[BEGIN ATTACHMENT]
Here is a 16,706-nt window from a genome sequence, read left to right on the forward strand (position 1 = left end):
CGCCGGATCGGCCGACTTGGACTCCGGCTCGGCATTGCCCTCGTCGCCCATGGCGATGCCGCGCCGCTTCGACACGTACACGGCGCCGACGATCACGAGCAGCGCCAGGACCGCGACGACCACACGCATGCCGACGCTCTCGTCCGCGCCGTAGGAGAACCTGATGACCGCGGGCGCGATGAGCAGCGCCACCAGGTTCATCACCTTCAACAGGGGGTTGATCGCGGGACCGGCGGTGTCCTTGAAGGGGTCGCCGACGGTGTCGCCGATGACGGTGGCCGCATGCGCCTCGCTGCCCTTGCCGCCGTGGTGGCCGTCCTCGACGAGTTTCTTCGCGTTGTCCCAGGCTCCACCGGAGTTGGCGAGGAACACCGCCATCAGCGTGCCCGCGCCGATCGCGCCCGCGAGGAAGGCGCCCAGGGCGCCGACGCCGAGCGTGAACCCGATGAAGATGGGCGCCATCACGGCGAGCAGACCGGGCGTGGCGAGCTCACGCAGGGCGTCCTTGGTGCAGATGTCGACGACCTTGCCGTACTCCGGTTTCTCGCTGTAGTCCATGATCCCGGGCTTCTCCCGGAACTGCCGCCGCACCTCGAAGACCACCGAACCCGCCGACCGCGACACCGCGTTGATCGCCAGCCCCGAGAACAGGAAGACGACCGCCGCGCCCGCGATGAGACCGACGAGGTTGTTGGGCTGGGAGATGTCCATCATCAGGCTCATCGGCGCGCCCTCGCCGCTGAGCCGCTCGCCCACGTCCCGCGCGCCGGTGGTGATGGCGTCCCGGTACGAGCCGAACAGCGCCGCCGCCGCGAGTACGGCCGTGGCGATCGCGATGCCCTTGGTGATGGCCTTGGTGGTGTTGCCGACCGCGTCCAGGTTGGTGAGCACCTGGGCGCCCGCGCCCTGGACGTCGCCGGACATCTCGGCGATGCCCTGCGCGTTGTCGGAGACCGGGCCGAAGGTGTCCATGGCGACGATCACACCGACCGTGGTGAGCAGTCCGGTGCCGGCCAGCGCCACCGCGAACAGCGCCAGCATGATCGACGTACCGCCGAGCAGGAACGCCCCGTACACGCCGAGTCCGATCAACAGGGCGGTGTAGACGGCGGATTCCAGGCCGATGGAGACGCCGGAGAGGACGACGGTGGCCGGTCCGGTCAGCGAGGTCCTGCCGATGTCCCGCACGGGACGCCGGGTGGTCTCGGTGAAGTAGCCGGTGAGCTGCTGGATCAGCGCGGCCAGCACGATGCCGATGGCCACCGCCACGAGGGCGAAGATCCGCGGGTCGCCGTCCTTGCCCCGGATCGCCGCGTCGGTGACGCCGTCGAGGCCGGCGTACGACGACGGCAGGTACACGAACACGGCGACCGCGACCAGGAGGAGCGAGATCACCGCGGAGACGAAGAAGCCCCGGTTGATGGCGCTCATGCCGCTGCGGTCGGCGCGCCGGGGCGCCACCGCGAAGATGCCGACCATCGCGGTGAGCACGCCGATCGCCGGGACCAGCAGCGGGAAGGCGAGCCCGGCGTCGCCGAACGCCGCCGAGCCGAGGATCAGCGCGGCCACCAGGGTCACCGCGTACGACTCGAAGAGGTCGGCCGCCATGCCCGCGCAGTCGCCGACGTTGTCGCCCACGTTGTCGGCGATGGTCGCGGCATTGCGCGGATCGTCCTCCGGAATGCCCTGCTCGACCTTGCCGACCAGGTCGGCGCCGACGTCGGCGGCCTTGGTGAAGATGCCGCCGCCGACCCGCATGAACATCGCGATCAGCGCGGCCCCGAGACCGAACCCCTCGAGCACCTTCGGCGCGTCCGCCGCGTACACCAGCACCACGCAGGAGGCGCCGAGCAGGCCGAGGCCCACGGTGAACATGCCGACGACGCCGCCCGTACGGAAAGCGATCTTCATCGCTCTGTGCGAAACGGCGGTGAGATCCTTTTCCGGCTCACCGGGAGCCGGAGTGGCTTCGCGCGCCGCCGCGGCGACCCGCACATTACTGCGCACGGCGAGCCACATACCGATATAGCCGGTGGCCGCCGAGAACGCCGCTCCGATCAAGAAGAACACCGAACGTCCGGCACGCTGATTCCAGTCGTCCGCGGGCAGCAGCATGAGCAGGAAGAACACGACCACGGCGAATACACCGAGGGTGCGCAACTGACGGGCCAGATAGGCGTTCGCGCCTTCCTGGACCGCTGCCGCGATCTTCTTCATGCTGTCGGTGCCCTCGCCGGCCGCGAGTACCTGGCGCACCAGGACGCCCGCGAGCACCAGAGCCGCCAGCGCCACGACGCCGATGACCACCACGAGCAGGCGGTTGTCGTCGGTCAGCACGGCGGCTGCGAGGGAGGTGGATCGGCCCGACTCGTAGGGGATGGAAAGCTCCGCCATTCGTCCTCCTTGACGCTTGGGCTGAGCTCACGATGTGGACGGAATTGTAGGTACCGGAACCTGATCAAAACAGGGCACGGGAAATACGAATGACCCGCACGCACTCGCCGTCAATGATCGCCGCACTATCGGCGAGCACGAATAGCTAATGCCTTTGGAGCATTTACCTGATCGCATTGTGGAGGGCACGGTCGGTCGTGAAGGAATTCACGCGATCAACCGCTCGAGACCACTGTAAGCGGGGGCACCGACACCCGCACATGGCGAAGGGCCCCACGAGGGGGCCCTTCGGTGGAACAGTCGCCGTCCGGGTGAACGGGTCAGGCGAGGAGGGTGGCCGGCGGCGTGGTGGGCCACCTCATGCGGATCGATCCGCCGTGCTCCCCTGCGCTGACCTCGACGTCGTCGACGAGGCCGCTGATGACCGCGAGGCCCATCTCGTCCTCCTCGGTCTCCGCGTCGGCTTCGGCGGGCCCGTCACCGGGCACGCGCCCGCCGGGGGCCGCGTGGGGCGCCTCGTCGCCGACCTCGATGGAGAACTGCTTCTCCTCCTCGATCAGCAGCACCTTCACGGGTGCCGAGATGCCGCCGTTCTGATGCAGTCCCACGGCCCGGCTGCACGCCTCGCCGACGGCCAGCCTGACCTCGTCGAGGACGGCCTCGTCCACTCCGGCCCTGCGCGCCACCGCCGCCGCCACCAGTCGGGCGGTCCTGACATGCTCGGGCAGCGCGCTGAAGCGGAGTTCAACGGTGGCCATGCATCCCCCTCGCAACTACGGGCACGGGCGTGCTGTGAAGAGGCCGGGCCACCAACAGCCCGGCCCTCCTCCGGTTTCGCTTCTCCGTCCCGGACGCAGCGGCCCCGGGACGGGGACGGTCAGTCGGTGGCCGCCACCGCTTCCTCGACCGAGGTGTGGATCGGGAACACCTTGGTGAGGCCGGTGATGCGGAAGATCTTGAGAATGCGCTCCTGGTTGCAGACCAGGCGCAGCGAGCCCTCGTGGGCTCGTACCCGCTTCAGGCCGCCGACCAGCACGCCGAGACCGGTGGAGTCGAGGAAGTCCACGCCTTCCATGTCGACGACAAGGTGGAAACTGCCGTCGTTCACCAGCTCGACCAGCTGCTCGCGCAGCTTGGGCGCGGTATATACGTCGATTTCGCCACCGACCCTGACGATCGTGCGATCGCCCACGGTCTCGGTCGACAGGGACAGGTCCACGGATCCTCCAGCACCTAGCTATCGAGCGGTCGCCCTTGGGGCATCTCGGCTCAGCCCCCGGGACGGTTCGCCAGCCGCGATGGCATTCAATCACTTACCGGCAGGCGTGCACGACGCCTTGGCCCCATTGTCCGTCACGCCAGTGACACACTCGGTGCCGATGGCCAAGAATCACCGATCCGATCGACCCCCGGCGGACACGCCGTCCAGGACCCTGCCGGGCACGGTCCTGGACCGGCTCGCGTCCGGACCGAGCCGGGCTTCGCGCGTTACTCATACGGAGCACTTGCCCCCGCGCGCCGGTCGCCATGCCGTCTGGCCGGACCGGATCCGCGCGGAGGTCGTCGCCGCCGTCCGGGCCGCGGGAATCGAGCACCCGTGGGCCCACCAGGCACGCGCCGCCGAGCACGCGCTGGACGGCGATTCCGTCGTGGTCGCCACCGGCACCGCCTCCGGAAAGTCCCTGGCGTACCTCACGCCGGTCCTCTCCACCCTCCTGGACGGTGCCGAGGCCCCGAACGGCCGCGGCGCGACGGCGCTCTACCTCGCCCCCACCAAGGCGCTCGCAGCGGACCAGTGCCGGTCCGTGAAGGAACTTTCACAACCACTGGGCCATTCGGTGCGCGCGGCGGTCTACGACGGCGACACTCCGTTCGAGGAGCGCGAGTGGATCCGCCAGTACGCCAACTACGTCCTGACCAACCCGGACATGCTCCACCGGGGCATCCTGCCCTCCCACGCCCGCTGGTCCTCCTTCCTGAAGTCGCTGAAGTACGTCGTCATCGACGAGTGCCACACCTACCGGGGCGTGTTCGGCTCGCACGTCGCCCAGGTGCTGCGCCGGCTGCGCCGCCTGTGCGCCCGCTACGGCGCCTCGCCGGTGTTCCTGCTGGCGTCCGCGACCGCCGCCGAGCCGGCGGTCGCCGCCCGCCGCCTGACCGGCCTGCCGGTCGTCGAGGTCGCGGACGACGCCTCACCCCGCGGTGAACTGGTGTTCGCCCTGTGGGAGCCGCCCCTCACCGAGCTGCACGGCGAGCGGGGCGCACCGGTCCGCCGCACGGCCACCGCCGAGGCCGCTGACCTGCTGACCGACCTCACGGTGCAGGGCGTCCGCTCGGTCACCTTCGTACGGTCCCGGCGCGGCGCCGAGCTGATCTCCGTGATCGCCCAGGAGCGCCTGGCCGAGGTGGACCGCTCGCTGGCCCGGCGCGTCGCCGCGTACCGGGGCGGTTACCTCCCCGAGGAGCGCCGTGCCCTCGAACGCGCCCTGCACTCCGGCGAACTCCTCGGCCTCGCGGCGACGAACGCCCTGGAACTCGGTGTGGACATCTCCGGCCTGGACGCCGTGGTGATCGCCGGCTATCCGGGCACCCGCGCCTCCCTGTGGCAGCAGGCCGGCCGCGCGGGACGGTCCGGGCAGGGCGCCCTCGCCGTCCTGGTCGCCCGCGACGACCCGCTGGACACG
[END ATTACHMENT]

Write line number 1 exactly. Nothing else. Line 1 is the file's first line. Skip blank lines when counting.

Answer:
Here is a 16,706-nt window from a genome sequence, read left to right on the forward strand (position 1 = left end):